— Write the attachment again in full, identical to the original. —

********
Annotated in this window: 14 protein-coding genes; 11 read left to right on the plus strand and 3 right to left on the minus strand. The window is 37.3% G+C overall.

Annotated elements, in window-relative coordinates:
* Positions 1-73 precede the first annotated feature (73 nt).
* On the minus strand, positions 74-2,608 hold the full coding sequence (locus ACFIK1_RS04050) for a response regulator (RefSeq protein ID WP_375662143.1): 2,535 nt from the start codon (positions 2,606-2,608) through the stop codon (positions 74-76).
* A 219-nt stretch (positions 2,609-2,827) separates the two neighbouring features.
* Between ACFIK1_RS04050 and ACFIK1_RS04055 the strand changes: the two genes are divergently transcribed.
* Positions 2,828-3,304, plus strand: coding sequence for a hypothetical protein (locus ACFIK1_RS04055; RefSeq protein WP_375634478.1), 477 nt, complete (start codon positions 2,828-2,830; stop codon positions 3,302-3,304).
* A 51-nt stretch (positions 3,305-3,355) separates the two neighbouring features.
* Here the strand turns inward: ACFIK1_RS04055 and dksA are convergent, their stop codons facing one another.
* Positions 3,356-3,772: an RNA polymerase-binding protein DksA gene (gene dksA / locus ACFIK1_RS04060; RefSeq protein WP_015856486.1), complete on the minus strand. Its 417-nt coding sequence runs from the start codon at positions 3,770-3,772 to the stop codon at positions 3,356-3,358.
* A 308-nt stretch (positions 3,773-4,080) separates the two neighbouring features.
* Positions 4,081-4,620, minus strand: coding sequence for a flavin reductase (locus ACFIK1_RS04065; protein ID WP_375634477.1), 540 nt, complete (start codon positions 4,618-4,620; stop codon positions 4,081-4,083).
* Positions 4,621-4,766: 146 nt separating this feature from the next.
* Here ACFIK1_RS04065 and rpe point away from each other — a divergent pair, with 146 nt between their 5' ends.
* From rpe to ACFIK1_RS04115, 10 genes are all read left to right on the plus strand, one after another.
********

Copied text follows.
Annotated in this window: 14 protein-coding genes; 11 read left to right on the plus strand and 3 right to left on the minus strand. The window is 37.3% G+C overall.

Annotated elements, in window-relative coordinates:
* Positions 1-73 precede the first annotated feature (73 nt).
* On the minus strand, positions 74-2,608 hold the full coding sequence (locus ACFIK1_RS04050) for a response regulator (RefSeq protein ID WP_375662143.1): 2,535 nt from the start codon (positions 2,606-2,608) through the stop codon (positions 74-76).
* A 219-nt stretch (positions 2,609-2,827) separates the two neighbouring features.
* Between ACFIK1_RS04050 and ACFIK1_RS04055 the strand changes: the two genes are divergently transcribed.
* Positions 2,828-3,304, plus strand: coding sequence for a hypothetical protein (locus ACFIK1_RS04055; RefSeq protein WP_375634478.1), 477 nt, complete (start codon positions 2,828-2,830; stop codon positions 3,302-3,304).
* A 51-nt stretch (positions 3,305-3,355) separates the two neighbouring features.
* Here the strand turns inward: ACFIK1_RS04055 and dksA are convergent, their stop codons facing one another.
* Positions 3,356-3,772: an RNA polymerase-binding protein DksA gene (gene dksA / locus ACFIK1_RS04060; RefSeq protein WP_015856486.1), complete on the minus strand. Its 417-nt coding sequence runs from the start codon at positions 3,770-3,772 to the stop codon at positions 3,356-3,358.
* A 308-nt stretch (positions 3,773-4,080) separates the two neighbouring features.
* Positions 4,081-4,620, minus strand: coding sequence for a flavin reductase (locus ACFIK1_RS04065; protein ID WP_375634477.1), 540 nt, complete (start codon positions 4,618-4,620; stop codon positions 4,081-4,083).
* Positions 4,621-4,766: 146 nt separating this feature from the next.
* Here ACFIK1_RS04065 and rpe point away from each other — a divergent pair, with 146 nt between their 5' ends.
* From rpe to ACFIK1_RS04115, 10 genes are all read left to right on the plus strand, one after another.